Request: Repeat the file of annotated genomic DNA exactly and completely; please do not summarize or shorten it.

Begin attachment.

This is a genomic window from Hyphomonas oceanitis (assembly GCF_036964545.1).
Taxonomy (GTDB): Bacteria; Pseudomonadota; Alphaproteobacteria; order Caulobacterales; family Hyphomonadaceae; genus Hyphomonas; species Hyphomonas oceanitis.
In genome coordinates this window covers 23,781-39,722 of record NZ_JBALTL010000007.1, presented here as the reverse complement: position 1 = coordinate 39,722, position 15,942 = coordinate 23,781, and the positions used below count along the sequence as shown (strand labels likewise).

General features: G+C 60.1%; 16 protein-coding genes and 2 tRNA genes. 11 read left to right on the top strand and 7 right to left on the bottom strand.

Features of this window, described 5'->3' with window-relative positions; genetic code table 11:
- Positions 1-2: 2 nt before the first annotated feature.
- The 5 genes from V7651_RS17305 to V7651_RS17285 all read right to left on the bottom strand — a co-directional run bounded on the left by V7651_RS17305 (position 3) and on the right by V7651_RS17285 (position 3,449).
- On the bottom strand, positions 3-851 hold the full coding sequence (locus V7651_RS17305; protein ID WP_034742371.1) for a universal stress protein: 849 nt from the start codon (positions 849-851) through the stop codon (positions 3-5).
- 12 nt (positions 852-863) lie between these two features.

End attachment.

This is a genomic window from Hyphomonas oceanitis (assembly GCF_036964545.1).
Taxonomy (GTDB): Bacteria; Pseudomonadota; Alphaproteobacteria; order Caulobacterales; family Hyphomonadaceae; genus Hyphomonas; species Hyphomonas oceanitis.
In genome coordinates this window covers 23,781-39,722 of record NZ_JBALTL010000007.1, presented here as the reverse complement: position 1 = coordinate 39,722, position 15,942 = coordinate 23,781, and the positions used below count along the sequence as shown (strand labels likewise).

General features: G+C 60.1%; 16 protein-coding genes and 2 tRNA genes. 11 read left to right on the top strand and 7 right to left on the bottom strand.

Features of this window, described 5'->3' with window-relative positions; genetic code table 11:
- Positions 1-2: 2 nt before the first annotated feature.
- The 5 genes from V7651_RS17305 to V7651_RS17285 all read right to left on the bottom strand — a co-directional run bounded on the left by V7651_RS17305 (position 3) and on the right by V7651_RS17285 (position 3,449).
- On the bottom strand, positions 3-851 hold the full coding sequence (locus V7651_RS17305; protein ID WP_034742371.1) for a universal stress protein: 849 nt from the start codon (positions 849-851) through the stop codon (positions 3-5).
- 12 nt (positions 852-863) lie between these two features.